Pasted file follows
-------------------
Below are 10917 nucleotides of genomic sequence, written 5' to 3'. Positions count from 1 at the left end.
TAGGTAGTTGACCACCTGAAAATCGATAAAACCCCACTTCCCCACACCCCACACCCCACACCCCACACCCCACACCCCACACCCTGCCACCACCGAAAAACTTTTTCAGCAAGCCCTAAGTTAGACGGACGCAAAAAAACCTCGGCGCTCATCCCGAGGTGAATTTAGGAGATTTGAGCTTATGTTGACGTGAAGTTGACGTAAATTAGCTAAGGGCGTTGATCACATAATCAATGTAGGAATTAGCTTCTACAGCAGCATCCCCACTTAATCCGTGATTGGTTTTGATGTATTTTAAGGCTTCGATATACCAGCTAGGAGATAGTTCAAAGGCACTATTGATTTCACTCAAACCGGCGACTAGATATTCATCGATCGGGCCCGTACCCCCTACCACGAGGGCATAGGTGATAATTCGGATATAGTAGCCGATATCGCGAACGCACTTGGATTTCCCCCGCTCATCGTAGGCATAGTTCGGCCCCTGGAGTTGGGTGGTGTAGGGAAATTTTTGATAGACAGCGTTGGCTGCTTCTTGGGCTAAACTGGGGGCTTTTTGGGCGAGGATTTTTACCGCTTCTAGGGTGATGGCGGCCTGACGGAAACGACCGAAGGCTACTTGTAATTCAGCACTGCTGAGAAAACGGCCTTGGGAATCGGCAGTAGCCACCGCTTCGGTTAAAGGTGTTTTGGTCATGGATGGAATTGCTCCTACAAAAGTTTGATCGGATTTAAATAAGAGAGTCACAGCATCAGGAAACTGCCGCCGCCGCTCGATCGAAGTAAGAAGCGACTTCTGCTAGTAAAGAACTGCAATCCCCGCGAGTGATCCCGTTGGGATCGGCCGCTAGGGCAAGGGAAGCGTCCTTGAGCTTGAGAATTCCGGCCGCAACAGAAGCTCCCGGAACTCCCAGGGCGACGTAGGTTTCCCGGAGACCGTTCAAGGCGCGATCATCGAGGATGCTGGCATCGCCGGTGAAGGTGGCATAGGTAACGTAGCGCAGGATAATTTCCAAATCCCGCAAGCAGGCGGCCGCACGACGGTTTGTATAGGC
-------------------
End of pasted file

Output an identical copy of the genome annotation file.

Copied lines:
Below are 10917 nucleotides of genomic sequence, written 5' to 3'. Positions count from 1 at the left end.
TAGGTAGTTGACCACCTGAAAATCGATAAAACCCCACTTCCCCACACCCCACACCCCACACCCCACACCCCACACCCCACACCCTGCCACCACCGAAAAACTTTTTCAGCAAGCCCTAAGTTAGACGGACGCAAAAAAACCTCGGCGCTCATCCCGAGGTGAATTTAGGAGATTTGAGCTTATGTTGACGTGAAGTTGACGTAAATTAGCTAAGGGCGTTGATCACATAATCAATGTAGGAATTAGCTTCTACAGCAGCATCCCCACTTAATCCGTGATTGGTTTTGATGTATTTTAAGGCTTCGATATACCAGCTAGGAGATAGTTCAAAGGCACTATTGATTTCACTCAAACCGGCGACTAGATATTCATCGATCGGGCCCGTACCCCCTACCACGAGGGCATAGGTGATAATTCGGATATAGTAGCCGATATCGCGAACGCACTTGGATTTCCCCCGCTCATCGTAGGCATAGTTCGGCCCCTGGAGTTGGGTGGTGTAGGGAAATTTTTGATAGACAGCGTTGGCTGCTTCTTGGGCTAAACTGGGGGCTTTTTGGGCGAGGATTTTTACCGCTTCTAGGGTGATGGCGGCCTGACGGAAACGACCGAAGGCTACTTGTAATTCAGCACTGCTGAGAAAACGGCCTTGGGAATCGGCAGTAGCCACCGCTTCGGTTAAAGGTGTTTTGGTCATGGATGGAATTGCTCCTACAAAAGTTTGATCGGATTTAAATAAGAGAGTCACAGCATCAGGAAACTGCCGCCGCCGCTCGATCGAAGTAAGAAGCGACTTCTGCTAGTAAAGAACTGCAATCCCCGCGAGTGATCCCGTTGGGATCGGCCGCTAGGGCAAGGGAAGCGTCCTTGAGCTTGAGAATTCCGGCCGCAACAGAAGCTCCCGGAACTCCCAGGGCGACGTAGGTTTCCCGGAGACCGTTCAAGGCGCGATCATCGAGGATGCTGGCATCGCCGGTGAAGGTGGCATAGGTAACGTAGCGCAGGATAATTTCCAAATCCCGCAAGCAGGCGGCCGCACGACGGTTTGTATAGGC